Despite the euphoria about the market breaking out to new highs, accompanied by buy signals from many of our systems, and from our indicators, there is a dark cloud on the horizon. We have often mentioned that “stocks only” breadth has not kept pace – and it’s still not keeping pace. “Stocks only” cumulative breadth (i.e., the daily running sum of advances minus declines amongst all optionable stocks), made a new high in July 2014. It has basically gone nowhere since. $SPX was at 1974 at that time. Oh, yes, it eked out a slightly higher high in April 2015, but that was only by a few issues. Meanwhile, $SPX had risen to 2112 by that time.
All indicators were in synch this week, as $SPX finally broke out to new all-time highs. The breakout started with a "90% up day" last Friday, which put the Index on the brink of new all- time highs, and it carried through with $SPX higher each day so far this week. We have targets extending as high as 2205 at this time.
Equity-only put-call ratios finally got with the bullish program, and both have not only rolled over to buy signals, but both have made new relative lows for this year.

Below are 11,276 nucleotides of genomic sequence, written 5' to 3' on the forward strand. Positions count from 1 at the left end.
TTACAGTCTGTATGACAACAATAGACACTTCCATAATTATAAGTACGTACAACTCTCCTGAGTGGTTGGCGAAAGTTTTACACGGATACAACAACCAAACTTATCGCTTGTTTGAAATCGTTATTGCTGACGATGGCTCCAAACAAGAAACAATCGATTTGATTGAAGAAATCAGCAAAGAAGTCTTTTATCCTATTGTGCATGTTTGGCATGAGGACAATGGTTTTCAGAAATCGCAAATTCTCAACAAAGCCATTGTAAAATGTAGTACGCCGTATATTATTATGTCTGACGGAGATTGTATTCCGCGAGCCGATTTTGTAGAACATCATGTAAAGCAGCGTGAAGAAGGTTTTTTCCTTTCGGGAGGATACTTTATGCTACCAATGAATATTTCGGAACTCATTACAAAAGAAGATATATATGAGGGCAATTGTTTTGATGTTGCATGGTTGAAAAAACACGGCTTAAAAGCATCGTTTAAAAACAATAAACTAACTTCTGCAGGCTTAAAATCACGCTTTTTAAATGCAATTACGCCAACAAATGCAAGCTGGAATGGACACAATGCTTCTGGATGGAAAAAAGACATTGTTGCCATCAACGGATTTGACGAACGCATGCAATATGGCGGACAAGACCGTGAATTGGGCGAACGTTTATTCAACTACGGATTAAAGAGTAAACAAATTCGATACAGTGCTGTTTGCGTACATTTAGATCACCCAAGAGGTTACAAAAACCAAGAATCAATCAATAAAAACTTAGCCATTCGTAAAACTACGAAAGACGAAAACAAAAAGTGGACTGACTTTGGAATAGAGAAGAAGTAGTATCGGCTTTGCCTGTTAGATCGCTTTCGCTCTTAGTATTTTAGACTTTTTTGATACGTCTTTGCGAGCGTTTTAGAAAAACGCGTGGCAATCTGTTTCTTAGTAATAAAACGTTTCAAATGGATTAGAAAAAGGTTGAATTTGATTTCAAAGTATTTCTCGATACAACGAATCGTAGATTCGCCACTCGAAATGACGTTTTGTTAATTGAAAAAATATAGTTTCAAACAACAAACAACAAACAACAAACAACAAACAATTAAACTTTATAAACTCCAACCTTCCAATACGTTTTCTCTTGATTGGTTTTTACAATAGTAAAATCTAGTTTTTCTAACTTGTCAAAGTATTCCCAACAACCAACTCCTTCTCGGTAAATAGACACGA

Market breadth has been quite strong. As a result, both breadth oscillators are on buy signals.
The recording of Larry McMillan and Ken Calhoun's recent "Option Indicators & Breakouts" webinar is now available. In the video, Mr. McMillan discusses the current state of option-oriented indicators and delves into the trading systems behind the recent successful buy signals. Check out the video below or click here.
This article was originally published in The Option Strategist Newsletter Volume 4, No. 11 on June 8, 1995.
One of the facets of an option's description is when that option may be exercised. This is usually called the style of the option. For example, American style options may be exercised at any time during the life of the option (in reality, they may be exercised at the end of any trading day). The term, style, is applicable to all options although many investors are not too concerned with it. This is because all listed stock options and all listed futures options are American style, and thus the average investor who trades those types of options is quite accustomed to being able to exercise whenever he wants (or, if he has written the option, he knows that he can be assigned at any time).